Three years ago, Sheridan Smith left the Laurence Olivier Awards without a bronze statuette, but having been cast on the spot by director Jerry Mitchell in the musical Legally Blonde – the part that has since made her.
Last night she returned to the Oliviers and triumphed, rounding off a stellar week. The Lincolnshire-born actress won the Olivier for Best Actress in a Musical, receiving the award at a ceremony at London's Theatre Royal Drury Lane.
"The girls in my category you are amazing," said a tearful Smith. "I don't think I deserve to be here. I know you all want to get to the afterparty and get hammered. I had the best 14 months. This is the perfectly baked cake."
After accepting her award, she said: "I'm a complete chav, a complete scrubber from Donny. I'm just blagging it."
While last night's organisers boasted that it was the biggest Oliviers yet, with surprise performances from a tentative Barry Manilow, Angela Lansbury and 360 dancing students in a dramatic finale, the evening's biggest moment came from a giant-killer.
An opera first performed to 35 people in a pub beat five international opera companies to take home the award for best new opera. OperaUpClose's production of La Bohème, which first showed a couple of years ago in The Cock Tavern, north London, fought off competition from the 2,200-seat Royal Opera House.
"If you'd have told us we would even be in the audience of this a year ago we wouldn't have believed you," said the opera's director Robin Norton-Hale. "To have gone from a 35-pub theatre to winning this."
Another big winner was the National Theatre, which won seven awards for two productions: Thea Sharrock's take on Terence Rattigan's 1920s tragi-comedy After the Dance, which won four gongs, including best actress for Nancy Carroll, and three awards for Howard Davies's The White Guard, the story of a family trapped in Kiev during the Russian Civil War.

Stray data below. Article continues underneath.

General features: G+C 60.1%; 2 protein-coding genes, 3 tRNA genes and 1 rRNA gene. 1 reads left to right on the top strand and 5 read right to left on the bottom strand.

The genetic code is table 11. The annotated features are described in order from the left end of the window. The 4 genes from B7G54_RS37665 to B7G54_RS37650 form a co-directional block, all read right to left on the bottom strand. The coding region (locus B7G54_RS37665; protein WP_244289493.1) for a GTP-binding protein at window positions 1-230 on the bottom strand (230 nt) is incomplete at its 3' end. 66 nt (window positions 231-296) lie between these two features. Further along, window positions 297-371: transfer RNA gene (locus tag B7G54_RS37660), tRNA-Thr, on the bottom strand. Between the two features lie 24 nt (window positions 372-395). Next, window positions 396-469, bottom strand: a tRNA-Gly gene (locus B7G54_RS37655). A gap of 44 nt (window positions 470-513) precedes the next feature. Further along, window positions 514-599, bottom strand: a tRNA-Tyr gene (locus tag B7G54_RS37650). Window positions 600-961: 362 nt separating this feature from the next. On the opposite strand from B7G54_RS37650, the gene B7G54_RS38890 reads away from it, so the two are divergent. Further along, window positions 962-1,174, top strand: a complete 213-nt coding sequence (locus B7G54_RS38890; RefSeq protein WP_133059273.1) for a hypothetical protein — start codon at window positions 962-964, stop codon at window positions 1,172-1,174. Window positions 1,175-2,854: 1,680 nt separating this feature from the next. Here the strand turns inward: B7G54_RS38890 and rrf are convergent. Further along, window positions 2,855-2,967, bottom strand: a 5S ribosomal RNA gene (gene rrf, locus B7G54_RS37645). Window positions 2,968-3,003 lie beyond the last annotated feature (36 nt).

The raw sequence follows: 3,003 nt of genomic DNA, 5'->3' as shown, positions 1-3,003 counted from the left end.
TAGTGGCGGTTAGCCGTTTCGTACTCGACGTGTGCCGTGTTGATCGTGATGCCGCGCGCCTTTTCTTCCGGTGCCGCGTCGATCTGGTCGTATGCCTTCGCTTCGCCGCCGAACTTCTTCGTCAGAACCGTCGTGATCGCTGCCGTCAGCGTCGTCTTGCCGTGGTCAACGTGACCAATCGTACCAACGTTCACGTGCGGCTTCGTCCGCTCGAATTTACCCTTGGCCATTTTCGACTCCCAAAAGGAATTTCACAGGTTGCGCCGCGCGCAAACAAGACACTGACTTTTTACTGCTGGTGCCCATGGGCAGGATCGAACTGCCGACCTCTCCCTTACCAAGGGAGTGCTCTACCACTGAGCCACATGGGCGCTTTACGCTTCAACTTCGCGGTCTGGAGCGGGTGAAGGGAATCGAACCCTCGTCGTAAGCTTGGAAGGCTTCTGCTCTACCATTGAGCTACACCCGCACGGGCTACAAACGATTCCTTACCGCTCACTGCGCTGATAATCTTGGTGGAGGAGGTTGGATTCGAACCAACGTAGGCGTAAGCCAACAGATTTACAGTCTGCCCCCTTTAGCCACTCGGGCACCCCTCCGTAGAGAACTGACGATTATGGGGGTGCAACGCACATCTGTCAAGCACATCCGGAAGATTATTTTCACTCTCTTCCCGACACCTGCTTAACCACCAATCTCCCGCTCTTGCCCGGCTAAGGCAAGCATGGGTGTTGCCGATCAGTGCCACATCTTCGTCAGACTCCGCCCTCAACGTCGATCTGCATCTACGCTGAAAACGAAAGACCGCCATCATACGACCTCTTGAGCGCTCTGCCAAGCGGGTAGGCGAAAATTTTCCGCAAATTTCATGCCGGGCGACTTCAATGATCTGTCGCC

The Royal Court cemented its reputation as a breeding ground for new writing with three gongs. Best new play went to Bruce Norris's Clybourne Park, which examines a neighbourhood's attitude to race in two time periods.
Michelle Terry won best actress in a supporting role for Tribes, which explores the theme surrounding deafness. The boxing drama Sucker Punch choreographer Leon Baugh also received a prize after critics praised his central role in making the drama a theatrical knockout.
Roger Allam was the surprise victor in the best actor category for his portrayal as Falstaff in Henry IV at Shakespeare's Globe, beating the favorite Rory Kinnear, as well as heavyweights including Sir Derek Jacobi, Mark Rylance and David Suchet.
Olivier winners 2011
Best Actress Nancy Carroll, After the Dance, the Lyttelton
Best Actor Roger Allam, Henry IV Parts 1 & 2, Shakespeare's Globe Theatre
Best Supporting Actress Michelle Terry, Tribes, the Jerwood Theatre Downstairs at the Royal Court
Best Supporting Actor Adrian Scarborough, After the Dance, Lyttelton
Best New Play Clybourne Park by Bruce Norris, the Jerwood Theatre Downstairs at the Royal Court
Best New Musical Legally Blonde, Savoy
Best Actress in a Musical Sheridan Smith, Legally Blonde, the Savoy
Best Actor in a Musical David Thaxton, Passion, the Donmar Warehouse
Best Director Howard Davies, The White Guard, the Lyttelton
Best Revival After the Dance, the Lyttelton
Most Popular Show We Will Rock You
Best New Opera OperaUpClose and Soho Theatre's La Bohème, Soho Theatre
Special Award Stephen Sondheim
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